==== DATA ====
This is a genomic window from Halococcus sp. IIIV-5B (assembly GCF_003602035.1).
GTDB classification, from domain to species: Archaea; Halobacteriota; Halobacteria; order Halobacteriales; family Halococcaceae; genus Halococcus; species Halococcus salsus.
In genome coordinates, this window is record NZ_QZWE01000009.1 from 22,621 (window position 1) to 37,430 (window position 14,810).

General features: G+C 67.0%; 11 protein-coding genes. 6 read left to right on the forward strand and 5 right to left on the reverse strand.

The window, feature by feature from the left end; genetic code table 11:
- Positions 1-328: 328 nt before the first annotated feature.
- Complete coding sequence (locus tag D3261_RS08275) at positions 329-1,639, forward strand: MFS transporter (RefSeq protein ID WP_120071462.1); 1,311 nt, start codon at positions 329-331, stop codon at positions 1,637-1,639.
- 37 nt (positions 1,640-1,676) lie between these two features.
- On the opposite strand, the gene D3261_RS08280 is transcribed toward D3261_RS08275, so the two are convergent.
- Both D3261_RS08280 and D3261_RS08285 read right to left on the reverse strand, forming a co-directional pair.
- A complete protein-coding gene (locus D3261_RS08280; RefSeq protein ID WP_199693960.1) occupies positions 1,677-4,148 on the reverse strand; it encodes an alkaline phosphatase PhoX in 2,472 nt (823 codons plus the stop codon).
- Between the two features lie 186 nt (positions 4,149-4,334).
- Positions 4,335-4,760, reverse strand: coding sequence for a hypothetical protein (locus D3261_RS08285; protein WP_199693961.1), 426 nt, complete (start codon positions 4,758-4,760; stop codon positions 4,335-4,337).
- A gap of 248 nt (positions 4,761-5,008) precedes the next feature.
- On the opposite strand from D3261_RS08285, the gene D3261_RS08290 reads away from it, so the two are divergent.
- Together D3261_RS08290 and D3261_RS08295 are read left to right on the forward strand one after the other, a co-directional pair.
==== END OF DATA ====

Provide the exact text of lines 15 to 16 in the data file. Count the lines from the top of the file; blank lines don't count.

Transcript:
- On the opposite strand from D3261_RS08285, the gene D3261_RS08290 reads away from it, so the two are divergent.
- Together D3261_RS08290 and D3261_RS08295 are read left to right on the forward strand one after the other, a co-directional pair.